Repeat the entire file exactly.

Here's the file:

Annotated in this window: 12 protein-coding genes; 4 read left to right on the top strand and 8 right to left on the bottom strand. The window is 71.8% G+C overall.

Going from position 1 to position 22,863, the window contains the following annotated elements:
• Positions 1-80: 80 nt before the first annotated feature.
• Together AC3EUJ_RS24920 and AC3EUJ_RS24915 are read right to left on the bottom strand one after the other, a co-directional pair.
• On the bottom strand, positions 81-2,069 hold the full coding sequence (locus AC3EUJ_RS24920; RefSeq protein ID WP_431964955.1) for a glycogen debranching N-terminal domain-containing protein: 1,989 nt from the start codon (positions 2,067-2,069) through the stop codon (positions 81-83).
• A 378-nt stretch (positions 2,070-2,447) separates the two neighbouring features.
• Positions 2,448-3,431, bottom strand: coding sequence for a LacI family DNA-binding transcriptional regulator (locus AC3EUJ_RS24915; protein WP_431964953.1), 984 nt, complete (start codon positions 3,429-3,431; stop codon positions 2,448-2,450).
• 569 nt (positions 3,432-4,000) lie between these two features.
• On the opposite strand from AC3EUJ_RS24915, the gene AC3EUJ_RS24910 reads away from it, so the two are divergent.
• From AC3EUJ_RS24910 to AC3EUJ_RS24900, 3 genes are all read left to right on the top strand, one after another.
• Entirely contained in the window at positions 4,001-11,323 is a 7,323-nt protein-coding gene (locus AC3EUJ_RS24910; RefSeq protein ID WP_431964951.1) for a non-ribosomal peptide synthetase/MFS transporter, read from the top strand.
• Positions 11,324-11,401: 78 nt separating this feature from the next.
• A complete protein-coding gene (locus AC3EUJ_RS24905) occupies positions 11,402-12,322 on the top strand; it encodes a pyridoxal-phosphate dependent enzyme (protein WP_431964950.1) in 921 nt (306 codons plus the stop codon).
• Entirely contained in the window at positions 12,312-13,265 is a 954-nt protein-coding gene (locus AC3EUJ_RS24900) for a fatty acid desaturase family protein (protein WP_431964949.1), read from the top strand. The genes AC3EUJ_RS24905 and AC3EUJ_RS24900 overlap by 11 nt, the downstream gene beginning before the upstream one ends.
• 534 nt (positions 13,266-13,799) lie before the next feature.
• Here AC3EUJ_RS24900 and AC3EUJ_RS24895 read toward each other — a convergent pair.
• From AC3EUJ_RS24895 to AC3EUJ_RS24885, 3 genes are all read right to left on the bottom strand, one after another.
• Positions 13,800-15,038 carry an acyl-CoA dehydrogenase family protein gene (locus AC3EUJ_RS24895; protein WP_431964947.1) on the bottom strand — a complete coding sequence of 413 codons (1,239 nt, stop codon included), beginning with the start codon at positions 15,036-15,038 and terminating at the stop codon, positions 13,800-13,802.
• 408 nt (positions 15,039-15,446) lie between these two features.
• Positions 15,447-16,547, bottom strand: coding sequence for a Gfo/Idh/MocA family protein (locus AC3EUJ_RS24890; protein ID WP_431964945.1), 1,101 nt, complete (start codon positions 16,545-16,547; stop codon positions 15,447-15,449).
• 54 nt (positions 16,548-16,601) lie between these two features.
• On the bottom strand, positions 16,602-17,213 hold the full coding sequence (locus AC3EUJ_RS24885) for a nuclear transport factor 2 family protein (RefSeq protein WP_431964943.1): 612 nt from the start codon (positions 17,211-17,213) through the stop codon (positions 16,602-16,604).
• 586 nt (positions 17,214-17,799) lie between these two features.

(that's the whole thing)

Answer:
Annotated in this window: 12 protein-coding genes; 4 read left to right on the top strand and 8 right to left on the bottom strand. The window is 71.8% G+C overall.

Going from position 1 to position 22,863, the window contains the following annotated elements:
• Positions 1-80: 80 nt before the first annotated feature.
• Together AC3EUJ_RS24920 and AC3EUJ_RS24915 are read right to left on the bottom strand one after the other, a co-directional pair.
• On the bottom strand, positions 81-2,069 hold the full coding sequence (locus AC3EUJ_RS24920; RefSeq protein ID WP_431964955.1) for a glycogen debranching N-terminal domain-containing protein: 1,989 nt from the start codon (positions 2,067-2,069) through the stop codon (positions 81-83).
• A 378-nt stretch (positions 2,070-2,447) separates the two neighbouring features.
• Positions 2,448-3,431, bottom strand: coding sequence for a LacI family DNA-binding transcriptional regulator (locus AC3EUJ_RS24915; protein WP_431964953.1), 984 nt, complete (start codon positions 3,429-3,431; stop codon positions 2,448-2,450).
• 569 nt (positions 3,432-4,000) lie between these two features.
• On the opposite strand from AC3EUJ_RS24915, the gene AC3EUJ_RS24910 reads away from it, so the two are divergent.
• From AC3EUJ_RS24910 to AC3EUJ_RS24900, 3 genes are all read left to right on the top strand, one after another.
• Entirely contained in the window at positions 4,001-11,323 is a 7,323-nt protein-coding gene (locus AC3EUJ_RS24910; RefSeq protein ID WP_431964951.1) for a non-ribosomal peptide synthetase/MFS transporter, read from the top strand.
• Positions 11,324-11,401: 78 nt separating this feature from the next.
• A complete protein-coding gene (locus AC3EUJ_RS24905) occupies positions 11,402-12,322 on the top strand; it encodes a pyridoxal-phosphate dependent enzyme (protein WP_431964950.1) in 921 nt (306 codons plus the stop codon).
• Entirely contained in the window at positions 12,312-13,265 is a 954-nt protein-coding gene (locus AC3EUJ_RS24900) for a fatty acid desaturase family protein (protein WP_431964949.1), read from the top strand. The genes AC3EUJ_RS24905 and AC3EUJ_RS24900 overlap by 11 nt, the downstream gene beginning before the upstream one ends.
• 534 nt (positions 13,266-13,799) lie before the next feature.
• Here AC3EUJ_RS24900 and AC3EUJ_RS24895 read toward each other — a convergent pair.
• From AC3EUJ_RS24895 to AC3EUJ_RS24885, 3 genes are all read right to left on the bottom strand, one after another.
• Positions 13,800-15,038 carry an acyl-CoA dehydrogenase family protein gene (locus AC3EUJ_RS24895; protein WP_431964947.1) on the bottom strand — a complete coding sequence of 413 codons (1,239 nt, stop codon included), beginning with the start codon at positions 15,036-15,038 and terminating at the stop codon, positions 13,800-13,802.
• 408 nt (positions 15,039-15,446) lie between these two features.
• Positions 15,447-16,547, bottom strand: coding sequence for a Gfo/Idh/MocA family protein (locus AC3EUJ_RS24890; protein ID WP_431964945.1), 1,101 nt, complete (start codon positions 16,545-16,547; stop codon positions 15,447-15,449).
• 54 nt (positions 16,548-16,601) lie between these two features.
• On the bottom strand, positions 16,602-17,213 hold the full coding sequence (locus AC3EUJ_RS24885) for a nuclear transport factor 2 family protein (RefSeq protein WP_431964943.1): 612 nt from the start codon (positions 17,211-17,213) through the stop codon (positions 16,602-16,604).
• 586 nt (positions 17,214-17,799) lie between these two features.